“Well, I’m a Florida girl, so I’m used to this stuff. I think everyone’s a bit overreacting about everything, but of course you have to take precaution and all that. But, I mean, where are we going to go?” said Sharapova, who moved from Russia to the United States as a kid.
“I just hope that our hotel is nice and tough and sturdy,” she added with a chuckle. “That’s all we can do, right?”
She and Federer spoke at pre-tournament news conferences Saturday; top-ranked Novak Djokovic and Serena Williams were originally scheduled to attend but did not.
The tennis season’s last major tournament is scheduled to begin Monday and finish on Sept. 11. Each of the past three years, rain disrupted the end of the tournament, pushing the men’s final to Monday and sparking discussion about whether the USTA should put a roof over a court. This year, the bad weather is hitting at the start.
Workers prepared Saturday for the brunt of the storm by “taking away anything that was not secured to the ground,” U.S. Tennis Association spokesman Chris Widmaier said. That included wood benches, potted plants, banners and television equipment at the six courts from which matches are broadcast.
The entire facility was being shut before 5 p.m. on Saturday, and will be closed to the public on Sunday. After the hurricane moves out of the area, the USTA will assess whatever damage there might be.
Organizers will consider several factors before deciding whether to go ahead with play on Monday, including the condition of the entire facility, whether there is electrical power, and whether players, officials, tournament employees and spectators can make it out there. The city’s transit system was shut down Saturday and won’t reopen until at least Monday.
“Based on the most recent forecasts, we’re looking at winds in the 40 to 60 mph range. We know our structures are certainly capable of withstanding that. They’re all structurally sound,” said Daniel Zausner, managing director of the National Tennis Center. “If the forecasts are off, and things are significantly worse than that, then we’re going to be in the same position as everyone else in the area.”
Marcos Baghdatis vs. John Isner-2011 US Open match preview
By GokulPillai (TennisEarth.com), 31-Aug-2011 21:00 GMT+0300
John Isner is sailing high on confidence after his title win at Winston-Salem. He will be facing Marcos Baghdatis in the first round of the 2011 US Open which is being held at Flushing Meadows.
John Isner is ranked at number 28 in the world. On the other hand Marcos Baghdatis is ranked at 60 among the ATP rankings.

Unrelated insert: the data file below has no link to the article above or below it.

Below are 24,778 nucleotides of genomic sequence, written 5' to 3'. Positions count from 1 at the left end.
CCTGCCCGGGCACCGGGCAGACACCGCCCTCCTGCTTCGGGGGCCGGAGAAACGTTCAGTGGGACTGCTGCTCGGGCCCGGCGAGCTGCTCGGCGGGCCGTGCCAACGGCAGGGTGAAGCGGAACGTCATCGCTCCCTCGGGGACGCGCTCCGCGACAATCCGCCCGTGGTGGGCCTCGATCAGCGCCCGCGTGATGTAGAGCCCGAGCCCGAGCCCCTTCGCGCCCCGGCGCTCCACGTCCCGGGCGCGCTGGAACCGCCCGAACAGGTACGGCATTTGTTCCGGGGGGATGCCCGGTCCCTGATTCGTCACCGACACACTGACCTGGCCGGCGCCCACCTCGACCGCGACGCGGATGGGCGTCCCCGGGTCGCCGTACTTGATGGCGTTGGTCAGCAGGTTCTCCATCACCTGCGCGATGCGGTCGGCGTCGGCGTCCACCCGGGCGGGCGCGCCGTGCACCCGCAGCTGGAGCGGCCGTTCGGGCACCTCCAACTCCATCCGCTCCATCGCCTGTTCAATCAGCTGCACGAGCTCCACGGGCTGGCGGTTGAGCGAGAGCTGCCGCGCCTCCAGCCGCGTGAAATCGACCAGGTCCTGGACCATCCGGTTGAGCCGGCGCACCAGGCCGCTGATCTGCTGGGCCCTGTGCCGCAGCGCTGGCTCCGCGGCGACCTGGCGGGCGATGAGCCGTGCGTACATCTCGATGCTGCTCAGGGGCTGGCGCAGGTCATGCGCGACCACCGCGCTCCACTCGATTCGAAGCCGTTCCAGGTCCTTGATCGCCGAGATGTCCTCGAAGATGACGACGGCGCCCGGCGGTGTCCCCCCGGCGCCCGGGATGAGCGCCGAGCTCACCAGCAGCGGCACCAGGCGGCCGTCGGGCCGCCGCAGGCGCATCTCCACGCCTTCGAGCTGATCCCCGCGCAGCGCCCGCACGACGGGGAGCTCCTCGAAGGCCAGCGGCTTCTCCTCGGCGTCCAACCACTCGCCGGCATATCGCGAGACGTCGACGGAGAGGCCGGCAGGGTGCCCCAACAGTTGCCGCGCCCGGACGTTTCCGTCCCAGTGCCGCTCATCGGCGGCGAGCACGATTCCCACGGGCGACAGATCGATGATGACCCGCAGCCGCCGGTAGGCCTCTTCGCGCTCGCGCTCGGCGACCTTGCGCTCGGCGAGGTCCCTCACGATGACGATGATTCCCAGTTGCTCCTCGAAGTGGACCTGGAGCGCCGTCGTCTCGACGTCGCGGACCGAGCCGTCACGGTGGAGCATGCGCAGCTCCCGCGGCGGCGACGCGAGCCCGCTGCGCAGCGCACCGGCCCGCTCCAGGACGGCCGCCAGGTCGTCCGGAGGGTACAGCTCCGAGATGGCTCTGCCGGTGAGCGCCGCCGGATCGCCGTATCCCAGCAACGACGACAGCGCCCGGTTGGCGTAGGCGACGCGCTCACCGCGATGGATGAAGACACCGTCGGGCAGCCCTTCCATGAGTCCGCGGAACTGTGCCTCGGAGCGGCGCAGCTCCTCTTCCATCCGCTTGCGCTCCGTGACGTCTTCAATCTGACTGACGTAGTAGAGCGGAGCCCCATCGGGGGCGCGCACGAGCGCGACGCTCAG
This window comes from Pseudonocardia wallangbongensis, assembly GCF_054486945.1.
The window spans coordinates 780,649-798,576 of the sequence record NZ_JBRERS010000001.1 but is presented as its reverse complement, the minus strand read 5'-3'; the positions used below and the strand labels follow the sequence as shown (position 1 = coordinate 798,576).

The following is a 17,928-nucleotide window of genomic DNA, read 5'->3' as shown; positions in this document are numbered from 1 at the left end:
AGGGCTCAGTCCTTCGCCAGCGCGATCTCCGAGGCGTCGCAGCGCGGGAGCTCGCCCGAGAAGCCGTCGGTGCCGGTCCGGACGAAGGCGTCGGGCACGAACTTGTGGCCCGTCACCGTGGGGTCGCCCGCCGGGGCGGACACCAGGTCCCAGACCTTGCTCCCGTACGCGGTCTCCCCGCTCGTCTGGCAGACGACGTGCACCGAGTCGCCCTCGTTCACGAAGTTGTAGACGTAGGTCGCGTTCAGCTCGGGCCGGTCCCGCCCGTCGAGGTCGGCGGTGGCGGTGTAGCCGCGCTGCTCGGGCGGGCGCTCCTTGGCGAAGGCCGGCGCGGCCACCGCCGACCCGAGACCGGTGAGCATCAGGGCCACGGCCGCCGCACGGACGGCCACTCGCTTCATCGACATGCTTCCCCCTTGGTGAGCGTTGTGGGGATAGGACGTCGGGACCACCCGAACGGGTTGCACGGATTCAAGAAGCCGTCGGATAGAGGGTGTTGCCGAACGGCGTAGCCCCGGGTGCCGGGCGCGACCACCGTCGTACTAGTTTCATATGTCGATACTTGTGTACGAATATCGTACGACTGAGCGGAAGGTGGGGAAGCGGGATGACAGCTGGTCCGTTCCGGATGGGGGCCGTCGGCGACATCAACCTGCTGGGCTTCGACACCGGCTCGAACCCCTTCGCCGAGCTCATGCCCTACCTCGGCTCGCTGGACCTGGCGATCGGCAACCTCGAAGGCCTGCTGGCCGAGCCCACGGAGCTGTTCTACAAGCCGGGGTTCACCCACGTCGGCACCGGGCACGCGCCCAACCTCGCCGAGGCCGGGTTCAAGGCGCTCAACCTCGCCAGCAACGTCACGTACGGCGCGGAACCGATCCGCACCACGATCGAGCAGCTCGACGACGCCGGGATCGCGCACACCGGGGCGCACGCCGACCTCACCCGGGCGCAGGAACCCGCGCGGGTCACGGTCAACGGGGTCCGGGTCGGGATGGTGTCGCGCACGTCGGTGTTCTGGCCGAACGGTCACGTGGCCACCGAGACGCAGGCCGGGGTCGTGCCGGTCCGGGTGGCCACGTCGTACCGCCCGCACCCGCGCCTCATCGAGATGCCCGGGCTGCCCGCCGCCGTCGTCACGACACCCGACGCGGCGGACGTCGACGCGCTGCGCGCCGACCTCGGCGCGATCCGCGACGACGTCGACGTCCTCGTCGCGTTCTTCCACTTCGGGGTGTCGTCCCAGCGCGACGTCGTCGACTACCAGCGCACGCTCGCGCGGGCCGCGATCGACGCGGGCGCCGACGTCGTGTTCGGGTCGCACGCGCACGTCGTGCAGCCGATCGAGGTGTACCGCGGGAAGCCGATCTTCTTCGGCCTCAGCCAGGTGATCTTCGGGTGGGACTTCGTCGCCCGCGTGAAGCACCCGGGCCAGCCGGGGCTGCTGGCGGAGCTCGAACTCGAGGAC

Baghdatis has been struggling to find good form this year. As part of his best performance he reached the quarterfinals in Hertogenbosch and then managed to snatch a quarterfinal spot at Washington recently. He also got among the last eight in Brisbane and lost to Isner in the early rounds at Winston-Salem. He will be trying to get some victories at the US Open.
Isner has been striking all targets at this US season as he has managed to win the title in Newport and then followed it up with a final spot in Atlanta after which he made it to the final four in Washington too. He then eliminated Andy Roddick in straight sets and took out Julien Benneteau to win the title at Winston Salem too.
Both the players have met three times before and the head-to-head stands at 3-0 in Isner’s favour. The last time they met was last week at Winston-Salem where Isner emerged victorious. Baghdatis can move at lightning speed around court and can strike massive forehands. On the other hand Isner can thunder down serves and club them well with aggressive forehands. Isner should be able to come through in three straight sets.
No player has won as many matches on the ATP Tour this summer as John Isner. The former Georgia Bulldog and No. 28 seed notched his 18th victory in the last two months, beating a game Marcos Baghdatis 7-6 (2), 7-6 (10), 2-6, 6-4 on Louis Armstrong Stadium in a first-round encounter on Wednesday evening.
The opening two sets were tight between the two former top 20 players, Isner squeaking through both of them in tiebreakers.
"Those first two sets were essentially a coin-flip," Isner said on court after his win. "I just happened to win them. Credit to Marcos; he always plays well."
But not quite well enough in the second set tiebreaker, which was a tight and thrilling affair. After winning the opening point with a sizzling down-the-line forehand winner, Baghdatis hit a 131-miles-per-hour ace to lead 4-3. Baghdatis would have set point three times to even the match, but could not put a return back into play.